Friday, November 25, 2011
As fall quickly turns to winter, it's time to prepare for your favorite winter activities. Oregon's Sno-Park program helps provide snow removal at about 100 winter recreation parking areas (Sno-Parks) across the state.
Sno-Parks exist in most of Oregon's mountain passes and in most ski, snowmobile and snow play areas. A list of areas designated as Sno-Parks is available at www.tripcheck.com under "Travel Center."
A valid Sno-Park permit is needed to park in a Sno-Park between Nov. 1 and April 30. The pass must be displayed in the windshield of your vehicle.
There are three types of permits: a $20 seasonal permit, a $7 three-day permit good for three consecutive days, and a $3 daily permit. All DMV offices and permit agents at winter resorts, sporting goods stores and other retail outlets sell these permits. Private agents can charge an additional service fee.
A list of permit agents is available at www.tripcheck. com under "Travel Center." To become a Sno-Park permit sales agent contact DMV Vehicle Mail at 503-945-7949.
The seasonal permit also is available by mail from DMV. Send a written request with your return address, phone number and a check or money order to DMV, Vehicle Mail No. 1, 1905 Lana Ave., Salem, OR 97314.
Parking in an Oregon Sno-Park without a permit may result in a fine, so be sure to obtain a permit and display it on your vehicle.
More like this story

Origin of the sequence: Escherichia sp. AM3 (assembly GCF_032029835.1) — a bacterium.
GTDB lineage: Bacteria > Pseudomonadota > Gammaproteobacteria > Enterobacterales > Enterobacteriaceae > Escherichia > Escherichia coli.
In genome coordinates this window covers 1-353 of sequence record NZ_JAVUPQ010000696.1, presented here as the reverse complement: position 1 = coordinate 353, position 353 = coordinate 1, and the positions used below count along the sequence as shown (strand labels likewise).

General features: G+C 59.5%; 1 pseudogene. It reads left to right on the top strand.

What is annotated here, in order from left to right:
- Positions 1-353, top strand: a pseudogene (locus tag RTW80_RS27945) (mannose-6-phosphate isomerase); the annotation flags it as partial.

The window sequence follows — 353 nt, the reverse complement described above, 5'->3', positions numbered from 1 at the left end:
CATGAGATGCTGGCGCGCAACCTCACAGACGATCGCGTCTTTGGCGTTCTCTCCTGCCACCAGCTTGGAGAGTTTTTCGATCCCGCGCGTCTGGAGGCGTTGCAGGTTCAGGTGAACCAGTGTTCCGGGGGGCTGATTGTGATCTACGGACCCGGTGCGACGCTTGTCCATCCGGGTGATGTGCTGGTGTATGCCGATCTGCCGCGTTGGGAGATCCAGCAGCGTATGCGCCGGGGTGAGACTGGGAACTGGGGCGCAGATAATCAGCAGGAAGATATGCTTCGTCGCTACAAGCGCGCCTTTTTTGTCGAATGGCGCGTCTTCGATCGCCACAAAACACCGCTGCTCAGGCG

- Letters to the Editor for May 28
- Mercado del Valle opens June 2 in new location
- Marble and Shepherd are Elks Students of the Month for May
- Riverside UCC votes for fossil fuel divestment
- Sheriff Log, May 15 to 22
- Community Baby Shower June 4
- ‘Air Panther’ goes aloft
- HRV beats OES, Lincoln, to take sailing state championship
- HRV girls lax wins inaugural Navy championship
- HRV baseball routs Eagle Point in Battle of the Eagles, advances to quarterfinal matchup with Ashland
Lawnmower torches Arbor Vitae on Portland Drive
The riding lawn mower driven by Norma Cannon overheated and made contact with dry arbor vitae owned by Lee and Norma Curtis, sending more than a dozen of the tightly-packed trees up in flames. The mower, visible at far right, was totaled. No one was injured; neighbors first kept the fire at bay with garden hoses and Westside and Hood River Fire Departments responded and doused the fire before it reached any structures. Westside Fire chief Jim Trammell, in blue shirt, directs firefighters. The video was taken by Capt. Dave Smith of Hood River Fire Department. Enlarge